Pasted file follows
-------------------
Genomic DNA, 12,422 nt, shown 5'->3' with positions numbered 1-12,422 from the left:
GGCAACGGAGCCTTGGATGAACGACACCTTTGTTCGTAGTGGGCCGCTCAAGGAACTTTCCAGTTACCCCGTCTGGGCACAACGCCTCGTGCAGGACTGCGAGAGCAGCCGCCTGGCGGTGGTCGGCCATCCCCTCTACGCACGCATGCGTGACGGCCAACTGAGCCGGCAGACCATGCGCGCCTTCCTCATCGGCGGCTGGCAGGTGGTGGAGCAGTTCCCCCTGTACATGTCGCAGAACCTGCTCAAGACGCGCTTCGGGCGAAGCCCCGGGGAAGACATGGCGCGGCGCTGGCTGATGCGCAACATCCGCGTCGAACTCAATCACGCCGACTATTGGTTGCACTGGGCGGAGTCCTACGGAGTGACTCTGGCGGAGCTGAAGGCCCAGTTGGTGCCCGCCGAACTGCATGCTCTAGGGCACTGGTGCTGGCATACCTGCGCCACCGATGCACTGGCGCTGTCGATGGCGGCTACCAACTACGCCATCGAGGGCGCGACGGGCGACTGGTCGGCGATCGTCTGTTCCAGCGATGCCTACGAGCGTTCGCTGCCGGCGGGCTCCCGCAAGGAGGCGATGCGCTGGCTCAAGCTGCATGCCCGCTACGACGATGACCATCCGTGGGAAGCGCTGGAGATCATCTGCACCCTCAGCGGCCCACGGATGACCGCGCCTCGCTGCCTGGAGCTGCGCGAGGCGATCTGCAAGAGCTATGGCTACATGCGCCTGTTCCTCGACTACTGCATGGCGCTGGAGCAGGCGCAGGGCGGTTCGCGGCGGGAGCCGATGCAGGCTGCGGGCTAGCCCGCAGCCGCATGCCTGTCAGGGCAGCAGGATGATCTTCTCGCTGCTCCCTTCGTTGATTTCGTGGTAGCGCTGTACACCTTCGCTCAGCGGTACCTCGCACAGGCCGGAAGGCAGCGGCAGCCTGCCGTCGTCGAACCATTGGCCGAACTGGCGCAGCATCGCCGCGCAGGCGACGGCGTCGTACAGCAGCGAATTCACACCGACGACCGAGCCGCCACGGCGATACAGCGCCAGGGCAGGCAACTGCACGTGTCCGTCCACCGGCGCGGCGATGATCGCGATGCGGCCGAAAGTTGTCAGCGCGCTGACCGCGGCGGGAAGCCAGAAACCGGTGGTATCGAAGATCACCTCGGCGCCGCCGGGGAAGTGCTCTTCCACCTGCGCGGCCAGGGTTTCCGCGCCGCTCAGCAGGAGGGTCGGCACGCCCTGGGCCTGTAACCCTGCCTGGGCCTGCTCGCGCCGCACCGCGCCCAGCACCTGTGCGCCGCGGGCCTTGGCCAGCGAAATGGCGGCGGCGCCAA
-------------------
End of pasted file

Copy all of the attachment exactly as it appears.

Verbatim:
Genomic DNA, 12,422 nt, shown 5'->3' with positions numbered 1-12,422 from the left:
GGCAACGGAGCCTTGGATGAACGACACCTTTGTTCGTAGTGGGCCGCTCAAGGAACTTTCCAGTTACCCCGTCTGGGCACAACGCCTCGTGCAGGACTGCGAGAGCAGCCGCCTGGCGGTGGTCGGCCATCCCCTCTACGCACGCATGCGTGACGGCCAACTGAGCCGGCAGACCATGCGCGCCTTCCTCATCGGCGGCTGGCAGGTGGTGGAGCAGTTCCCCCTGTACATGTCGCAGAACCTGCTCAAGACGCGCTTCGGGCGAAGCCCCGGGGAAGACATGGCGCGGCGCTGGCTGATGCGCAACATCCGCGTCGAACTCAATCACGCCGACTATTGGTTGCACTGGGCGGAGTCCTACGGAGTGACTCTGGCGGAGCTGAAGGCCCAGTTGGTGCCCGCCGAACTGCATGCTCTAGGGCACTGGTGCTGGCATACCTGCGCCACCGATGCACTGGCGCTGTCGATGGCGGCTACCAACTACGCCATCGAGGGCGCGACGGGCGACTGGTCGGCGATCGTCTGTTCCAGCGATGCCTACGAGCGTTCGCTGCCGGCGGGCTCCCGCAAGGAGGCGATGCGCTGGCTCAAGCTGCATGCCCGCTACGACGATGACCATCCGTGGGAAGCGCTGGAGATCATCTGCACCCTCAGCGGCCCACGGATGACCGCGCCTCGCTGCCTGGAGCTGCGCGAGGCGATCTGCAAGAGCTATGGCTACATGCGCCTGTTCCTCGACTACTGCATGGCGCTGGAGCAGGCGCAGGGCGGTTCGCGGCGGGAGCCGATGCAGGCTGCGGGCTAGCCCGCAGCCGCATGCCTGTCAGGGCAGCAGGATGATCTTCTCGCTGCTCCCTTCGTTGATTTCGTGGTAGCGCTGTACACCTTCGCTCAGCGGTACCTCGCACAGGCCGGAAGGCAGCGGCAGCCTGCCGTCGTCGAACCATTGGCCGAACTGGCGCAGCATCGCCGCGCAGGCGACGGCGTCGTACAGCAGCGAATTCACACCGACGACCGAGCCGCCACGGCGATACAGCGCCAGGGCAGGCAACTGCACGTGTCCGTCCACCGGCGCGGCGATGATCGCGATGCGGCCGAAAGTTGTCAGCGCGCTGACCGCGGCGGGAAGCCAGAAACCGGTGGTATCGAAGATCACCTCGGCGCCGCCGGGGAAGTGCTCTTCCACCTGCGCGGCCAGGGTTTCCGCGCCGCTCAGCAGGAGGGTCGGCACGCCCTGGGCCTGTAACCCTGCCTGGGCCTGCTCGCGCCGCACCGCGCCCAGCACCTGTGCGCCGCGGGCCTTGGCCAGCGAAATGGCGGCGGCGCCAA